Saturday, 14 September 2013

Work in progress (Richie Earl) in One Thousand Worlds

Today's post is very different to all the other features on One Thousand Worlds. I started writing my third novel just yesterday, so there are many months of writing, proofreading, editing, etc. ahead of me. But I thought that I would share this with you. I would love to hear what you think and whether it has aroused any interest in reading the work when it's completed. If you have a work in progress, why not submit the first one thousand words as I've done. You can also add links to where readers can find your completed books.

Work in Progress
The aching muscles in her arms screamed at her to stop, but she couldn't hear their plaintive cries. Nor did she notice the torrent of silent tears streaming down her young face. For Hannah Jones wasn't sitting in a tiny rowing boat, bobbing on the turbulent surface of Capel Celyn reservoir.
She stood in the kitchen doorway, screaming at the horror set before her. A single moment in time which had forever changed her life. Sunlight poured through the window, momentarily blinding her as it reflected from the blood stained knife in Dad's hand. He looked up at her, from a kneeling position on the tiled kitchen floor, beside her lifeless mother. A rapidly growing pool of blood surrounding him.
Hannah vomited, even before she felt the overpowering feeling of nausea explode inside her. She turned unsteadily, bumping into the coat stand as she ran wildly through the hallway and out into the street, before slumping to her knees.

Mandy Williams stood on the shore, watching the little boat crawl away. She called out, but her voice was lost in the wind and driving rain. What was Hannah doing on the lake in this weather? She'll never get back in time for tea, she thought.
The boat rocked as Hannah got to her feet and reached down for her backpack, struggling with its weight as she tried to get the straps over her shoulders. The tears had dried and a look of calmness washed over her pale face. She put one foot on the side of the boat, pushed hard with the other, disturbing the vessel even more as she plunged into the abyss.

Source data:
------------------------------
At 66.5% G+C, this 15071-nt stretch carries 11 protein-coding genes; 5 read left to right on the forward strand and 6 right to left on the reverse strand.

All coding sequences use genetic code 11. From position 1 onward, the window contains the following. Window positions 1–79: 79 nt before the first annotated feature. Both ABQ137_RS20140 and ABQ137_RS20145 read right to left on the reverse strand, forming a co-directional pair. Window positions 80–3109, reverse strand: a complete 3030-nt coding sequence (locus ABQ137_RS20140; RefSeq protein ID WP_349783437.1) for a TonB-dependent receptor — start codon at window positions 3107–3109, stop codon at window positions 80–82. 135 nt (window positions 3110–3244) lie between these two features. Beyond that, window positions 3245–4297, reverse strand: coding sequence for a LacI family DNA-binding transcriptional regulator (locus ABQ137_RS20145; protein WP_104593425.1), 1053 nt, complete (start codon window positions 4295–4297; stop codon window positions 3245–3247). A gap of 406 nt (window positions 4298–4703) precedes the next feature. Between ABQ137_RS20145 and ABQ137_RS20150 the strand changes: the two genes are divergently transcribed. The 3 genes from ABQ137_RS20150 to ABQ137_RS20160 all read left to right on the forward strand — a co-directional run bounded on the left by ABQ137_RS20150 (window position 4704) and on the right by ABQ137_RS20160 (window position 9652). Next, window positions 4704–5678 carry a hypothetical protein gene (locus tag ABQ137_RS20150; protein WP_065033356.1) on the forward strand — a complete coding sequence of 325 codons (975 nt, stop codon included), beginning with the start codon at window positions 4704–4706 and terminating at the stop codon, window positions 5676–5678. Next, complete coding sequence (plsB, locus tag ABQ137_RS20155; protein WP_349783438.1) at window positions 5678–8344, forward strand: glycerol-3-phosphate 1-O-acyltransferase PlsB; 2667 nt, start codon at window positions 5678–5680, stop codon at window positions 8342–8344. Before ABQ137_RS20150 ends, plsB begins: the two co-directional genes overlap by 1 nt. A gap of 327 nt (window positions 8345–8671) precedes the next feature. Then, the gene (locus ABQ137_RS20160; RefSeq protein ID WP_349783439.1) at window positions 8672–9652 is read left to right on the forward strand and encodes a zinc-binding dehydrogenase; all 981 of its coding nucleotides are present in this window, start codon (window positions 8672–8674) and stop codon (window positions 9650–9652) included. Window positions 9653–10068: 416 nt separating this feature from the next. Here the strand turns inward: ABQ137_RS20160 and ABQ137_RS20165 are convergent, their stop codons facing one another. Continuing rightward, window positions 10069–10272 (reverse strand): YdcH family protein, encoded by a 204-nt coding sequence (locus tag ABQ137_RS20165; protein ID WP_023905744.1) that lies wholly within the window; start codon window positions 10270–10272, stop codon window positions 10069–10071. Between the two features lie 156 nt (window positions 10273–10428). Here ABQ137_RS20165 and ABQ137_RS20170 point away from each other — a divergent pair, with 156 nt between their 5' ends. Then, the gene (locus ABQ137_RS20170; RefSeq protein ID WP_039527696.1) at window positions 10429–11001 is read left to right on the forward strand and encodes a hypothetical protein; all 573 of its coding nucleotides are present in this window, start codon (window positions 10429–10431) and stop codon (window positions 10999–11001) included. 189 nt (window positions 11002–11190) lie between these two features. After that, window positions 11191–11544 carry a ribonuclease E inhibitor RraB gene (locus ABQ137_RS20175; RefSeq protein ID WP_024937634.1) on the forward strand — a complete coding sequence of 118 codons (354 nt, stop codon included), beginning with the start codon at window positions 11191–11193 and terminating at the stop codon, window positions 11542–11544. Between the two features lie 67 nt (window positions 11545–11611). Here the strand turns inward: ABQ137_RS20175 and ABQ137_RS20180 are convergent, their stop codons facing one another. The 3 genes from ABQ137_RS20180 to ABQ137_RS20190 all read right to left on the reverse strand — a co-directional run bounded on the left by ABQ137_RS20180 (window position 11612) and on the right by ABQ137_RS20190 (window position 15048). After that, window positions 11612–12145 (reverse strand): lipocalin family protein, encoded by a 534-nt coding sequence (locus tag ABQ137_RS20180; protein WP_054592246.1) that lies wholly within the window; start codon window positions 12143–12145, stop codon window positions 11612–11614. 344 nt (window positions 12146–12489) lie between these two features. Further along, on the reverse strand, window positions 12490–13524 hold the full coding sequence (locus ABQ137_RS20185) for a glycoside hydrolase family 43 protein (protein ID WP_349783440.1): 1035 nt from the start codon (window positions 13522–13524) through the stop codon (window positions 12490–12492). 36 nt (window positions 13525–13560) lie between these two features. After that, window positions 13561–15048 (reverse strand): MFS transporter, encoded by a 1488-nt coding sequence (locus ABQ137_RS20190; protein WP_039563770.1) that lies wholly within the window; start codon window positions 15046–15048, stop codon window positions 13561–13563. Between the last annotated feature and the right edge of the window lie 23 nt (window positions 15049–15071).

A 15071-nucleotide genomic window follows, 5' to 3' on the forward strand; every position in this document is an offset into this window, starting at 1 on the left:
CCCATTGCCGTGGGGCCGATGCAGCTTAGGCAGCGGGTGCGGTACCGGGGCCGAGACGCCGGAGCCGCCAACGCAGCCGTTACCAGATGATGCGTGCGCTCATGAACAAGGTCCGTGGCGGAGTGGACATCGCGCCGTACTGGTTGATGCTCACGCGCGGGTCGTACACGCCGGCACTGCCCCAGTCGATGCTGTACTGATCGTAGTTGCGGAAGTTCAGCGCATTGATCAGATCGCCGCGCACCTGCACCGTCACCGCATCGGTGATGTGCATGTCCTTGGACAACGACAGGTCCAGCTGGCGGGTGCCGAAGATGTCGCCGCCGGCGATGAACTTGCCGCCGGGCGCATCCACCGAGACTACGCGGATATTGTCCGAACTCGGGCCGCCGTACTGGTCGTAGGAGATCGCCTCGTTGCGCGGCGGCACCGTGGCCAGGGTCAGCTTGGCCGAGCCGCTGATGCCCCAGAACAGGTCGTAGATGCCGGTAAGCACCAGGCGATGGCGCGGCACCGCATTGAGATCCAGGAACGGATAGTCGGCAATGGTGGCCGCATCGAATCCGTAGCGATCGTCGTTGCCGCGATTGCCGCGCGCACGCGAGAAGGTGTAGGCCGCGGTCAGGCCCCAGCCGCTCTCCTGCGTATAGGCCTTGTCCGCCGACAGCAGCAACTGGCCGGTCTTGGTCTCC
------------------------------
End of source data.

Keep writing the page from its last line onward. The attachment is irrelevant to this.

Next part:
Mandy stood transfixed, horrified at what she saw, before she turned, running hysterically to where the other students were gathered. She tried to tell them what had happened, but her words came out incoherently and too quickly for anyone to understand at first.
She forced herself to calm down, "Hannah just jumped into the reservoir!" She blurted out, pointing to the abandoned boat. "I can't see her anymore."
The group raced out to the spot in a flotilla of rowing boats. Circling the immediate area.

Hannah found comfort in the freezing water, quickly sinking to the bottom, dragged down by the rocks in her backpack. The events of the last ten months replayed themselves before her eyes. Mam and Dad arguing all the time, him leaving home and staying at Nan's house and then ...... that fateful Saturday afternoon.
Hannah hit the bottom of the lake with a jolt, coming to rest on hard rocks. Her lungs filled with water, and her arms and legs thrashed involuntarily, sending clouds of silt into the already murky water. Her eyes closed slowly and blackness engulfed her.

A hundred feet above, the students had been joined by the staff from the outwards bound centre, searching frantically, screaming out her name. She'd been gone for what seemed like forever as time stood still. The first Land Rover arrived and the Mountain Rescue team scrambled out. The team leader was briefed by one of the centre staff who was coordinating the search from the shore. Moments later the second appeared and then took off again after a few words were shared by the leader of the first team.